At the Foyer Lataste, we regularly welcome volunteers who get involved in various missions for short periods of time. Since the reopening of the country at the end of 2021, we have been delighted to receive many requests to come and help us on the ground!
However, it’s important to remember that volunteer missions are always done in addition to supporting the local team for the needs of the moment. Indeed, volunteering abroad can do more harm than good if it is not well supervised.
In recent years, we have heard a lot about a growing economy, “Volontourism”. This term is the contraction of “volunteering” and “tourism” and refers to a type of travel that integrates volunteering into a vacation in a developing country, often with the purpose of making the trip more meaningful. Volontourism often involves short-term, unskilled work, such as building houses, giving informal English classes, or helping to look after children in an orphanage.
Indeed, facing the level of poverty that exists in developing countries can be destabilizing. It is common for tourists to feel pressured to “do good” and “give back” while on vacation. However, without understanding the situation as a whole, their good intentions can have harmful consequences for local communities.
In an article for The Guardian, Tina Rosenberg explains how many nations have continued to build and maintain orphanages (despite their proven ineffectiveness compared to foster care systems) simply because there is money to be made from well-meaning tourists who want to volunteer with children.
The desire of foreigners to help children in orphanages encourages the institutionalization of children, creating a profitable business. Children can be placed in deliberately poor living conditions to elicit a more emotional response and increase visitor donations. Unfortunately, these abuses happen more often than you might think and can, in extreme cases, lead to child trafficking.
Then there is also the fact that voluntourism with children has a serious and permanent impact on their psychological and emotional development. The most important thing that children need to grow well is a stable and nurturing attachment, which is not compatible with the short stay durations of volunteers. High adult turnover in children’s lives exacerbates attachment disorders and can cause lifelong emotional trauma.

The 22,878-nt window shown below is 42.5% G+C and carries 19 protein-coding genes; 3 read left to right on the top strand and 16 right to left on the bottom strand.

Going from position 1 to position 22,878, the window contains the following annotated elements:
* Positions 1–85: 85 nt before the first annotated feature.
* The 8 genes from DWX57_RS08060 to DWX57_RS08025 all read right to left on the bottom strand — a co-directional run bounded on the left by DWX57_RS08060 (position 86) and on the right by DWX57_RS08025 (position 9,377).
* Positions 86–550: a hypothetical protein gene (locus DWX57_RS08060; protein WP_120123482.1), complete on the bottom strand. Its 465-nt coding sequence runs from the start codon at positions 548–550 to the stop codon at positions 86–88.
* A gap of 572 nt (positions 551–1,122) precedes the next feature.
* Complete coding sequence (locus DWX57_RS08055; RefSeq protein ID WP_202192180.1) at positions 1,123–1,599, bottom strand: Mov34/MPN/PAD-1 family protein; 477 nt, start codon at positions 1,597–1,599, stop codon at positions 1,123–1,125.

The majority of volunteer tourists are not qualified for the mission they will carry out, whether it is construction work or caring for orphan children. Activities like these may seem like a great way to help but ultimately weaken local populations and communities. Doing work that could be done by locals has an impact on local economies, taking jobs away from local people who are qualified and who need that work.
This paternalistic way of “helping” neglects local expertise and perpetuates a problematic stereotype that developing communities are inherently powerless and unable to solve their own problems. It also fuels the “white saviour” complex and the incorrect assumption that developing countries desperately need western help.
Thus, the best way to help is not to take over and do things instead, but to use one’s skills, wealth and expertise to support communities to develop the means to build their own future.
At the Foyer Lataste, we are aware of the complex issues related to volunteering. Our programs aim to keep children as much as possible in their family or community, by implementing appropriate support solutions. Only children in immediate danger are welcomed at the Foyer, in an environment adequate to their proper development, and relationships with their families are maintained and encouraged.
The proposed volunteer missions are prepared in advance, they always meet a specific need in the field, and should not replace the work that could be done by someone locally. The fundamental principle of the association is the development of actions carried out by Cambodians, for Cambodians. In the field, more than 40 Cambodians carry out the association’s actions, supported by a French volunteer who takes care of program coordination, financial management and communication.
Written by Coline Cimetière, field coordinator
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